Management of a patient having a seizure should focus initially on the ABCs (Airway-Breathing-Circulation) and terminating the seizure.  This involves first repositioning the patient to prevent aspiration.  A common maneuver is rolling the patient in the lateral decubitus position, performing a jaw thrust, and suctioning the airway (Choice C).  Administration of IM haloperidol (Choice A) is unlikely to terminate the seizure as it is an antipsychotic, not an antiepileptic medication.  Obtaining a 12-lead EKG (Choice D) is an important aspect of evaluating a patient with a potential seizure, however, the next best step in this seizing patient should focus on the ABCs and terminating the seizure.  Endotracheal intubation (Choice B) may be necessary in this patient to protect the airway, but patient repositioning (Choice C) and antiepileptic (i.e., benzodiazepines) administration are important initial steps prior to considering intubation.  The best next step in this scenario is Choice C.

 Correct Answer: C

References

Cite this article as: Joseph Ciano, USA, "Question Of The Day #45," in International Emergency Medicine Education Project, July 9, 2021, https://iem-student.org/2021/07/09/question-of-the-day-45/, date accessed: July 28, 2021

Question Of The Day #44

question of the day

Which of the following is the most appropriate next investigation to confirm this patient’s diagnosis?

This patient presents to the Emergency Department with altered mental status.  This presenting symptom can be due to a large variety of etiologies, including hypoglycemia, sepsis, toxic ingestions, electrolyte abnormalities, stroke, and more.  The management and evaluation of a patient with altered mental status depends on the primary assessment of the patient (“ABCs”, or Airway, Breathing, Circulation) to identify any acute life-threatening conditions that need to be managed emergently, the history, and the physical examination.  One mnemonic that may help in remembering the many causes of altered mental status is “AEIOUTIPS”.  The table below outlines this mnemonic.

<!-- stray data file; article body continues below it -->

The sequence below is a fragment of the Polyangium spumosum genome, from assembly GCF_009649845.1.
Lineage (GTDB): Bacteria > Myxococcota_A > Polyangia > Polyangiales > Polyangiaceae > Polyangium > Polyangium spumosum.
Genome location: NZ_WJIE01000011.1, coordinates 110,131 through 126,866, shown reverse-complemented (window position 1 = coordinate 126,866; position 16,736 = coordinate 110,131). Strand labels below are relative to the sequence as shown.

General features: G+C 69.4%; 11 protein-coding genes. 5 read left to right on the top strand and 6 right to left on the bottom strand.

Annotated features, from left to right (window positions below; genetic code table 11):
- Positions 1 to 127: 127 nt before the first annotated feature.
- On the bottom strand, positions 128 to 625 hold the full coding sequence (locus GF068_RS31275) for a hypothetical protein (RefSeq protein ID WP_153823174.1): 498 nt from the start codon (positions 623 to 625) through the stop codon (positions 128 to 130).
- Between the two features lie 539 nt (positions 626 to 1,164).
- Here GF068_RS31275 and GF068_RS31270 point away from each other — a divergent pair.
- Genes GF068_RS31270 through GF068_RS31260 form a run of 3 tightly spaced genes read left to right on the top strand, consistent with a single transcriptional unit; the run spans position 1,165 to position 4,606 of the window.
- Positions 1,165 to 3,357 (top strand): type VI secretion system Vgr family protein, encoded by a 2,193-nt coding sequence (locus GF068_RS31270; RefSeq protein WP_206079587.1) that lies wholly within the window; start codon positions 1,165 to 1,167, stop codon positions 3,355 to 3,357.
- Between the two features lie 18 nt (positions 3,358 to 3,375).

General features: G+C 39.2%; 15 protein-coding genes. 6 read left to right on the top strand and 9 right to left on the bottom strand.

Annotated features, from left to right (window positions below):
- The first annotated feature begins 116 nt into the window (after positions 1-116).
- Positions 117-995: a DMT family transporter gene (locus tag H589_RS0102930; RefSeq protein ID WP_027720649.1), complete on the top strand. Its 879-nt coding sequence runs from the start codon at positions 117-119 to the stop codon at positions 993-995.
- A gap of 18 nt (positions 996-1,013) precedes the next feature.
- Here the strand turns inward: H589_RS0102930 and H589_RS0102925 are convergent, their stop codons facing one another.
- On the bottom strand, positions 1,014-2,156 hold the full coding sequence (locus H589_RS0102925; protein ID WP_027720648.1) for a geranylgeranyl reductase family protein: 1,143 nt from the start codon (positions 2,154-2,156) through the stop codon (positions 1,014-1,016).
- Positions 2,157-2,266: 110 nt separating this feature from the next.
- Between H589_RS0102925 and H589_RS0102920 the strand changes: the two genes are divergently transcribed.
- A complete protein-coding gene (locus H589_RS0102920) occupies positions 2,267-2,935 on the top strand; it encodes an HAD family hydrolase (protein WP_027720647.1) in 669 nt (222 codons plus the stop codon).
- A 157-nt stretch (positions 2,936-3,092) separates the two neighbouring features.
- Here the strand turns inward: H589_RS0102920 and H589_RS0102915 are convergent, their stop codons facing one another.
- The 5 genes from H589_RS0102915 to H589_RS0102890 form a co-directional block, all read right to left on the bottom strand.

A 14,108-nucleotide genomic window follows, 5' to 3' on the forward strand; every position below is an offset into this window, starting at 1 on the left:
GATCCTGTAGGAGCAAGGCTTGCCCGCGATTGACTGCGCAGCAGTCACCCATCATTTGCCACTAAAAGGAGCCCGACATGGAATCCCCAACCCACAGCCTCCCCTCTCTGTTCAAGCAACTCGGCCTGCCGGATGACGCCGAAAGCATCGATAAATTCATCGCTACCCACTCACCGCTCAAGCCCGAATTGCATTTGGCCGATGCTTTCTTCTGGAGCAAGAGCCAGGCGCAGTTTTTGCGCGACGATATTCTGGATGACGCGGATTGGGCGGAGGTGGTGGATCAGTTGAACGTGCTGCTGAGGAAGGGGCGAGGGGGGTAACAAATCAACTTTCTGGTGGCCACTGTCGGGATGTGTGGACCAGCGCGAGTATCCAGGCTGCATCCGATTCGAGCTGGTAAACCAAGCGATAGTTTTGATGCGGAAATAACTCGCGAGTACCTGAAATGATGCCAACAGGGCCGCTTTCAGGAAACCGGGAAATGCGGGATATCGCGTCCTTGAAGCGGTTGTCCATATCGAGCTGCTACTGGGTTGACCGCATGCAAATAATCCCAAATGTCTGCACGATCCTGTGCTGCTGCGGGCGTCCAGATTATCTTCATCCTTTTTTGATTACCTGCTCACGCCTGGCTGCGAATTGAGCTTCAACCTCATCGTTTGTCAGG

ALTERED MENTAL STATUS

The information provided indicates that the patient’s headache was maximal at onset, severe, associated with vomiting, and led to a deteriorating mental status ultimately requiring intubation.  This history is very concerning for intracranial bleeding, especially subarachnoid hemorrhage (SAH).  The majority of atraumatic SAHs are caused by the rupture of a saccular aneurysm.  This causes the leakage of blood into the subarachnoid space.  Symptoms of a SAH are sudden onset headache that is maximal intensity at onset (“thunderclap headache”), syncope, vomiting, seizures, and any neurological deficits.  Risk factors for SAH are age over 50years-old, family history of SAH, alcohol abuse, tobacco smoking, Marfan Syndrome, Ehlers-Danlos Syndrome, and Polycystic Kidney Disease.  Diagnosis of SAH takes into account the patient’s history, physical exam, and risk factors. 

Patients that arrive in the Emergency Department under 6hours since symptom onset should initially get a noncontrast CT scan of the head (Choice D).  When a noncontrast head CT is performed in this time window, its sensitivity reaches 98-100%.  Noncontrast head CTs performed within the first 24hrs since headache onset have a sensitivity of about 90%.  Patients with signs and symptoms concerning for SAH who have a negative CT head should get a lumbar puncture (Choice A) to evaluate for xanthochromia.  This is especially important if the patient’s symptoms have been for over 6 hours.  A 12-lead EKG (Choice B) can show ST and T wave changes, but an EKG alone cannot be used to make a diagnosis of SAH.  A brain MRI (Choice C) can make the diagnosis of SAH, but a CT scan would be preferred due to greater CT scan accessibility, cost, and the shorter time of this imaging test.  The best next investigation would be a noncontrast CT of the head (Choice D).

Correct Answer: D

References

Cite this article as: Joseph Ciano, USA, "Question Of The Day #44," in International Emergency Medicine Education Project, July 2, 2021, https://iem-student.org/2021/07/02/question-of-the-day-44/, date accessed: July 28, 2021